Usually, if there was a gang of bad guys fighting the Avengers, the two black guys would square off. Black Panther would be the one to take on Man Ape, for example. Just as the two females would square off when the JLA fought a gang of baddies.

I’m trying hard to remember the first time I saw a male versus female all out brawl.

Thing vs Thundra?

@ Mutt…you know, I think you got the right match up….I would throw in Medusa vs Torch also

If I was comics aware during the 70’s I would be saying “I can believe that most creators can’t do a good, consistent black villain because I been waiting for a good consistent black HERO”

….but you know according to Johns and Ross, we ALL need to go back to that time because that’s when the art form was its purest…*groan*

Back on topic, I always found the all girl baddie team thing for Wonder Woman cool…until I noticed that you would never see this villain team outside of her book to establish their villainy credibility. They were like eternally cocooned with Wondy Britches.

The less said about Amazon Attacks, the better…..*double groan*

Yeah, I too thought this had been written by Brian. You need to put the author’s credits in BIGGER font Cronin! ;)

Wow, I hadn’t even HEARD of the Jimenez-era male amazons. I can understand why they were done away with… these are superhero comic books after all, they run on iconism, and The Amazons ARE supposed to be all-female… but yeah, WW has always had gender issues; it’s the flip-side of of being pro-Female Rights- if it’s done poorly it can come across as male-bashing.

In general superhero comics are a poor place for discussing real-world issues. Usually they are just reduced to “create a villain spousing the (obviously un-PC) ideals, then have a hero beat him up.” Not much discussion and even less lasting consequences.

I remember one mythology book I read as a child had males in Amazon society, but they were small and weak. Amazon society was presented as one of inverted traditional gender roles. I don’t know how accurate the book was (it may have been illustrated by Curious George creator H.A. Rey), but I remember the illustration of little men staring at Heracles.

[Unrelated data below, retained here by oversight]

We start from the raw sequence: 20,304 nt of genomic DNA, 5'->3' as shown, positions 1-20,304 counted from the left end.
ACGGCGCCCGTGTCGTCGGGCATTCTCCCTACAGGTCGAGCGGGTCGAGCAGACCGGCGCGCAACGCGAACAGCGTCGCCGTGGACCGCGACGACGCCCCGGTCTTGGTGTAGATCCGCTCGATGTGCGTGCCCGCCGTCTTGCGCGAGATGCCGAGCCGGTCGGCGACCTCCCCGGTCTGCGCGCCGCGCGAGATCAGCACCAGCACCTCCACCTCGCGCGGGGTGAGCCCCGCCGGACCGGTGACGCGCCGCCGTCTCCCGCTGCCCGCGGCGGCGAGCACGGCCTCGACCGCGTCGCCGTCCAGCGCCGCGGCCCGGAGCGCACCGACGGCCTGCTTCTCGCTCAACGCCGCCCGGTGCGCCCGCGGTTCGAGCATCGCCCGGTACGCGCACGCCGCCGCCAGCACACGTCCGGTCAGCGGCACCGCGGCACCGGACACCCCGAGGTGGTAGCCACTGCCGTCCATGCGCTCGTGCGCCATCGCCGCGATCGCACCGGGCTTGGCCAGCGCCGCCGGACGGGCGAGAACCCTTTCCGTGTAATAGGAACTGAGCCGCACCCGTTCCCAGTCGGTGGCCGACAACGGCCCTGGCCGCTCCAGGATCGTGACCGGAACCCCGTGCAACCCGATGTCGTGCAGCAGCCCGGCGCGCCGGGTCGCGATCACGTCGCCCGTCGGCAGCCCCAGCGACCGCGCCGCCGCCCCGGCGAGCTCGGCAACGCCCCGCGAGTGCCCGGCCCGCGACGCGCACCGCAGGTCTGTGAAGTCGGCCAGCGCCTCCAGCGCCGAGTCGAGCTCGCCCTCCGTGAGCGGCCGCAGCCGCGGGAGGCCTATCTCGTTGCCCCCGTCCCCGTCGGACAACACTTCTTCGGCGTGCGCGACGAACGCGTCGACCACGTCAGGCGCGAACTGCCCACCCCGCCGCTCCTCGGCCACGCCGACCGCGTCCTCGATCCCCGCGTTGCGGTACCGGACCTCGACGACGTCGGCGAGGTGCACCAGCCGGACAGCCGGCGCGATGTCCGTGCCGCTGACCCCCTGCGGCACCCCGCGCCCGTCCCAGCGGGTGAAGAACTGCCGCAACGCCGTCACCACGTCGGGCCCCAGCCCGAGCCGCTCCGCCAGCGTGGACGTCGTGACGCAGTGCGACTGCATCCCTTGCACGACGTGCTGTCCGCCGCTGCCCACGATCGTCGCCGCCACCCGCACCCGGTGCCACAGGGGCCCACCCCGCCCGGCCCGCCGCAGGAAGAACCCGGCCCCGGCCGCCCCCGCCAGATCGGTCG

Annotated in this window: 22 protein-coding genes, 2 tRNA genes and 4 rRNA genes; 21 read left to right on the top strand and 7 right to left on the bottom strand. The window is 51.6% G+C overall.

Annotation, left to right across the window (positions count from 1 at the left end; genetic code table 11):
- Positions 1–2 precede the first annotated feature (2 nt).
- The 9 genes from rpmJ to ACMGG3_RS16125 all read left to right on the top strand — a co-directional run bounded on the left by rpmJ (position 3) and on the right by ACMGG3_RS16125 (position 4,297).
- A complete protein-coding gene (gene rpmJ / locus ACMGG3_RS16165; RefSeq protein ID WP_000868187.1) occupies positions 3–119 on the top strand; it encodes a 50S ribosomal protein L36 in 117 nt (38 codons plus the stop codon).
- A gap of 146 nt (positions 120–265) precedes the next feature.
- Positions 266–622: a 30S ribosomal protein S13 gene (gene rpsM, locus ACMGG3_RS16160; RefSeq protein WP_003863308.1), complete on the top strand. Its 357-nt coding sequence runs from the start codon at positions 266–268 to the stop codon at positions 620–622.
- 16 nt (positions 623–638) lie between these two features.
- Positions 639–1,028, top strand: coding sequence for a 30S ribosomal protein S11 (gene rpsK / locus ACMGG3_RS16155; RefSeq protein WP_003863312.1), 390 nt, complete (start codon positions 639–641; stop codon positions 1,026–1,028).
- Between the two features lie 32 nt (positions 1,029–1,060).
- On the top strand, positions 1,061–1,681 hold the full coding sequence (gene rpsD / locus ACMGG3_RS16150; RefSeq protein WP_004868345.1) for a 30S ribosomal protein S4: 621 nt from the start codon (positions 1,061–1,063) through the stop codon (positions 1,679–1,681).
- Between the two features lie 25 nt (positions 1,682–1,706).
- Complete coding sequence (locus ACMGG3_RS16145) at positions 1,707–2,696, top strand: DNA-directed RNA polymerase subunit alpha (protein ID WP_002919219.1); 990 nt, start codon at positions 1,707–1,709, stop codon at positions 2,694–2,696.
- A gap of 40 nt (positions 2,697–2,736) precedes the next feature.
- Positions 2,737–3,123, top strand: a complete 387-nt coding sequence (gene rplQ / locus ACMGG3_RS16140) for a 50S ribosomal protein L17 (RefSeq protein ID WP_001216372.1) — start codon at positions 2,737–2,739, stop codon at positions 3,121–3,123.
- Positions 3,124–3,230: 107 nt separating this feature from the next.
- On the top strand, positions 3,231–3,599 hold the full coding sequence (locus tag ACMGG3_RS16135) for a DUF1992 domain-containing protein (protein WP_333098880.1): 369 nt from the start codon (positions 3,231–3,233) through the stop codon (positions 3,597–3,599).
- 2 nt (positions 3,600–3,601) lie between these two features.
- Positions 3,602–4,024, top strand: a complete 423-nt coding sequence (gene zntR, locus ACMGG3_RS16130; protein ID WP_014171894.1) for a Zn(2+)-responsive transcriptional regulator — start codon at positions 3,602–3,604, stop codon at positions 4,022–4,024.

You outlined one of Wonder Woman’s main problems very well. I’ve never been too attatched to her as a character because she hasn’t had a recognizable personality beyond being “good.” (I haven’t read the Gail Simone issues, so I don’t know if that’s changed) She’s rarely had a creative team that’s interested me. I like several women characters (including Kabuki, Death, Delerium, Hawkwoman, Amanda Waller, Big Barda, Emma Frost, Huntress, Rene Montoya, Sephie of Meridian, Julie & Sara in Maxx) way more than Diana. I don’t dislike her, but she’s almost always been sort of blah.

How does Wonder Woman compare to Lois Lane(at least the Lois Lane of 3-7 years ago)?

Matthew Johnson

April 13, 2010 at 8:11 am

Glad someone besides me remembers the Adjudicator story.

Awright! A new Wonder of Wonders! Thank you very much Carol! The weird thing is, I’ve never read any WW comics. But the love and devotion you express for the character, even when pointing out the flaws in her stories, has convinced me I need to go find some WW books.

Thanks again for this column, I look for it everytime I visit CBR.

“I couldn’t believe how cruel she was in tricking him and twisting his emotions so he’d fall for her just so she could procreate through him. ”

What the hell?

What book did THAT happen in?


Great column, though–definitely a fun read!